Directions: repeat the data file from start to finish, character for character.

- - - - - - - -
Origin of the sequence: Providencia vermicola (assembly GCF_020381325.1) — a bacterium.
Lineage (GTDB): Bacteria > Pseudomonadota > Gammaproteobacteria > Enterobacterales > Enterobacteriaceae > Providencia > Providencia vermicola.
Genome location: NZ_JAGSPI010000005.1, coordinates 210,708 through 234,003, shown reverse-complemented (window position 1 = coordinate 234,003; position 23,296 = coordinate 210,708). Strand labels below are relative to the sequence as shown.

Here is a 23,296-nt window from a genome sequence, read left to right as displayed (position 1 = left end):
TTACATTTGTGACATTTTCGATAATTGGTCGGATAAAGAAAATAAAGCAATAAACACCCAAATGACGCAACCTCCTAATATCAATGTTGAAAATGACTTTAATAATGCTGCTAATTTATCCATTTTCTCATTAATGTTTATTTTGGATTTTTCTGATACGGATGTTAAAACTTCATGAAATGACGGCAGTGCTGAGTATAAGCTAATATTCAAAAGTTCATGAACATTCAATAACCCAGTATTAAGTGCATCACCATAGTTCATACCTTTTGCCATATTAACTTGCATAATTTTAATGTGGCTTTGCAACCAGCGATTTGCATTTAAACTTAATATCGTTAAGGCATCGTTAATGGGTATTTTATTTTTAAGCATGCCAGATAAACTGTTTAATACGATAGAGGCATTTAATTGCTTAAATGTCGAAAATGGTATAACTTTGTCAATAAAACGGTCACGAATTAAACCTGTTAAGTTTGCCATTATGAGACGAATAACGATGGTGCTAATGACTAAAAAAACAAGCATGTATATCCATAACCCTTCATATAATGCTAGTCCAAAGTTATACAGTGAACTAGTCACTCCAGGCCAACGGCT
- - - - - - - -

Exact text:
Origin of the sequence: Providencia vermicola (assembly GCF_020381325.1) — a bacterium.
Lineage (GTDB): Bacteria > Pseudomonadota > Gammaproteobacteria > Enterobacterales > Enterobacteriaceae > Providencia > Providencia vermicola.
Genome location: NZ_JAGSPI010000005.1, coordinates 210,708 through 234,003, shown reverse-complemented (window position 1 = coordinate 234,003; position 23,296 = coordinate 210,708). Strand labels below are relative to the sequence as shown.

Here is a 23,296-nt window from a genome sequence, read left to right as displayed (position 1 = left end):
TTACATTTGTGACATTTTCGATAATTGGTCGGATAAAGAAAATAAAGCAATAAACACCCAAATGACGCAACCTCCTAATATCAATGTTGAAAATGACTTTAATAATGCTGCTAATTTATCCATTTTCTCATTAATGTTTATTTTGGATTTTTCTGATACGGATGTTAAAACTTCATGAAATGACGGCAGTGCTGAGTATAAGCTAATATTCAAAAGTTCATGAACATTCAATAACCCAGTATTAAGTGCATCACCATAGTTCATACCTTTTGCCATATTAACTTGCATAATTTTAATGTGGCTTTGCAACCAGCGATTTGCATTTAAACTTAATATCGTTAAGGCATCGTTAATGGGTATTTTATTTTTAAGCATGCCAGATAAACTGTTTAATACGATAGAGGCATTTAATTGCTTAAATGTCGAAAATGGTATAACTTTGTCAATAAAACGGTCACGAATTAAACCTGTTAAGTTTGCCATTATGAGACGAATAACGATGGTGCTAATGACTAAAAAAACAAGCATGTATATCCATAACCCTTCATATAATGCTAGTCCAAAGTTATACAGTGAACTAGTCACTCCAGGCCAACGGCT